The Association between Smoking Status and Hospital Length of Stay: Evidence from a Hospital-Based Cohort.
Hosp Pract (1995). 2016 Apr 28;
Authors: Rezaei S, Akbari Sari A, Arab M, Majdzadeh R, Shaahmadi F, Mohammadpoorasl A
BACKGROUND: Smoking is recognized as one of the main preventable causes of mortality and morbidity that imposes a high financial burden on healthcare systems and society. This study aimed to examine the association between smoking status and hospital length of stay (LOS) among patients with lung cancer (LC), chronic obstructive pulmonary disease (COPD) and ischemic heart diseases (IHD) in Iran in 2014.
METHODS: A total of 1271 patients (415 LC patients, 427 COPD patients and 429 IHD patients) were included in the study. Data on age, sex, insurance status and LOS was extracted from the patients' medical records and smoking status was obtained from the patients using telephone survey. The LOS among current smokers, former smokers, and nonsmokers was compared using a zero-truncated poisson regression. Analysis was done using STATA v.12.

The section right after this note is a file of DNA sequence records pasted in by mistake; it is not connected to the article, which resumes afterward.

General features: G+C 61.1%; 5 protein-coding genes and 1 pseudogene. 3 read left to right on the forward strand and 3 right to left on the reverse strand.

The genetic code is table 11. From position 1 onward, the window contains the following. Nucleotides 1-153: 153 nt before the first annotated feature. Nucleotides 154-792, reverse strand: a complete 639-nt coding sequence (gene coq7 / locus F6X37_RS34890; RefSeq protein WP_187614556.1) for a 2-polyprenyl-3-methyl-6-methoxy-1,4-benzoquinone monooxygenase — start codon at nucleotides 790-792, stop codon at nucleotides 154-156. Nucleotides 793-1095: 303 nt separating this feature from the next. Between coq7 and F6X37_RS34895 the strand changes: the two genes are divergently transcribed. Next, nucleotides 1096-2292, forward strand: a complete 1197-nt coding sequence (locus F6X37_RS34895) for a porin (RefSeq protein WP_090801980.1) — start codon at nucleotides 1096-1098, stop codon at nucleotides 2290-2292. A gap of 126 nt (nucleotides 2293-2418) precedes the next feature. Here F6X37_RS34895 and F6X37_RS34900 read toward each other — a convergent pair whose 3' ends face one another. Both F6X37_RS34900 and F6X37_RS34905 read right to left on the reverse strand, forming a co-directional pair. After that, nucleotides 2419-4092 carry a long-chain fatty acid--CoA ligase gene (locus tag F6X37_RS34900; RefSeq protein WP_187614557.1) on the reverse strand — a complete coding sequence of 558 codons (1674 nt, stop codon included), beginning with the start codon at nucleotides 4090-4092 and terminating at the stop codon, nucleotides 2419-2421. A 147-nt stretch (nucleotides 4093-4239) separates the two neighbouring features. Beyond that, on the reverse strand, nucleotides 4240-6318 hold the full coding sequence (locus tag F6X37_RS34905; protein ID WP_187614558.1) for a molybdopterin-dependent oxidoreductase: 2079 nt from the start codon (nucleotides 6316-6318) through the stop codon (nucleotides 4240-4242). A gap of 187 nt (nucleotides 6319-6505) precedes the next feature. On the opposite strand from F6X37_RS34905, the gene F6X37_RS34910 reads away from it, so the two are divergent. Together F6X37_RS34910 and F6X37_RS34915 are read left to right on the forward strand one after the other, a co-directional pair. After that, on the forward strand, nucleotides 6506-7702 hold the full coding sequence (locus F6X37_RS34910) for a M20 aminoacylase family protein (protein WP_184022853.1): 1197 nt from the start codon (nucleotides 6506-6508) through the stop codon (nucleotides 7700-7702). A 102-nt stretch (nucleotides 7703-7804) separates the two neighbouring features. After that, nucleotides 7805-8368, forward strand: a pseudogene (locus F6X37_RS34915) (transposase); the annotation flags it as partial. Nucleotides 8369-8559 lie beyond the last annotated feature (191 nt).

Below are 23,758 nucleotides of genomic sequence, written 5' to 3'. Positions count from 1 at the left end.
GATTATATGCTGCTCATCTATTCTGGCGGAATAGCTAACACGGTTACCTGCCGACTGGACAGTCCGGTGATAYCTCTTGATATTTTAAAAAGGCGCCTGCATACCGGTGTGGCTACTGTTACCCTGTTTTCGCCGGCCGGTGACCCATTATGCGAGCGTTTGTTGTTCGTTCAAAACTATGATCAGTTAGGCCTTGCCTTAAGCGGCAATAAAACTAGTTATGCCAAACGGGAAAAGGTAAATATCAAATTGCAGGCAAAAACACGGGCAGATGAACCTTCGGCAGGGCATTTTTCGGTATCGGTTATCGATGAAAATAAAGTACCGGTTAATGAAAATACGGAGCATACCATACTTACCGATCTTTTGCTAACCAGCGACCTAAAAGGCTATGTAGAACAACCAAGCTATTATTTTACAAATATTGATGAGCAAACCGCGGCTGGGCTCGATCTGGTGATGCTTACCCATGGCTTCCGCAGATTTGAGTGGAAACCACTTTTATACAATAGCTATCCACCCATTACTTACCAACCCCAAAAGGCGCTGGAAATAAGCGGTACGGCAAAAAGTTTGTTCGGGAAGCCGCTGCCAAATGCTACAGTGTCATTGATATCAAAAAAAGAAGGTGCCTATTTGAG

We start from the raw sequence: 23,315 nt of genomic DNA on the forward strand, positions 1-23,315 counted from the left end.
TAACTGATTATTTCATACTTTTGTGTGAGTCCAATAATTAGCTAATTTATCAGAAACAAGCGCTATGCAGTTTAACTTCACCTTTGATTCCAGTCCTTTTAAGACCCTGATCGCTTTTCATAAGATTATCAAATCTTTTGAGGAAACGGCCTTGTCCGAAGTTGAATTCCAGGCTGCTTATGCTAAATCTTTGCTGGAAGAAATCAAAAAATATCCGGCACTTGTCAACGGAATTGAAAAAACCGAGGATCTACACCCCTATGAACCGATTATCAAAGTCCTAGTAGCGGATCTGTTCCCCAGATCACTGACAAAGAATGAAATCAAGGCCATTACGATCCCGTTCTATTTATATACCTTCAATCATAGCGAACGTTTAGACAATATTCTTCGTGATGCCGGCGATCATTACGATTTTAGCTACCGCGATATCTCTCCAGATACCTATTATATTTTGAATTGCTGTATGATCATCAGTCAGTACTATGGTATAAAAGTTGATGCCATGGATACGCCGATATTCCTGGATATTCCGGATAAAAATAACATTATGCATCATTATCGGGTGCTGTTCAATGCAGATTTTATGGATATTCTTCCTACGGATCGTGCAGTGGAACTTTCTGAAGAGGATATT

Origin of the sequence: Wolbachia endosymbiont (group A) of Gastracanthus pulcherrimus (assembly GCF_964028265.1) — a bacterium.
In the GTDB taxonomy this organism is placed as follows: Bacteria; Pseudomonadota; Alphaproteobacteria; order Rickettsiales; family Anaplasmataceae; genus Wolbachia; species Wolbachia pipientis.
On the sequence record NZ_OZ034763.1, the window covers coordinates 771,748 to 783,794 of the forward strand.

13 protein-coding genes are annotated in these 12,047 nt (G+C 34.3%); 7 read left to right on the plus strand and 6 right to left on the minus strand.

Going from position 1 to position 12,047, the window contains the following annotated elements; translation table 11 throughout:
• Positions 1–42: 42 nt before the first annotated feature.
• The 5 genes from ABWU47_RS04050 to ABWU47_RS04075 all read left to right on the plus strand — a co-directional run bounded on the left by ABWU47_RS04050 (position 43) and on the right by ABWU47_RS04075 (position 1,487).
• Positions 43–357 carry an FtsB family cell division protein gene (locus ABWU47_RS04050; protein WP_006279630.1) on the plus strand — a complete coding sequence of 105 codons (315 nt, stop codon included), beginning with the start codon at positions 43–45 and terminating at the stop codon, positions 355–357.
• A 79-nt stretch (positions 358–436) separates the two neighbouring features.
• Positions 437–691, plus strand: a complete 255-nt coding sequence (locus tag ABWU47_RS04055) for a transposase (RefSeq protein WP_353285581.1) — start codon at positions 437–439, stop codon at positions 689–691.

RESULTS: The mean LOS for current smokers, former smokers and nonsmokers was 9.4±8.4, 7.3 ±5.3 and 6.02±5.05 days, respectively. The unadjusted and adjusted probabilities of LOS for current smokers and former smokers were 56% and 21% and 48% and 15% higher, respectively, than when compared with the nonsmoker category.
CONCLUSION: The study demonstrated longer LOS for the current and former smokers, contributing to the drain on large hospital resources in Iran. The results of the study provide useful information for health-policy makers that contribute to the planning and designing of smoking cessation interventions in this area.
PMID: 27122384 [PubMed - as supplied by publisher]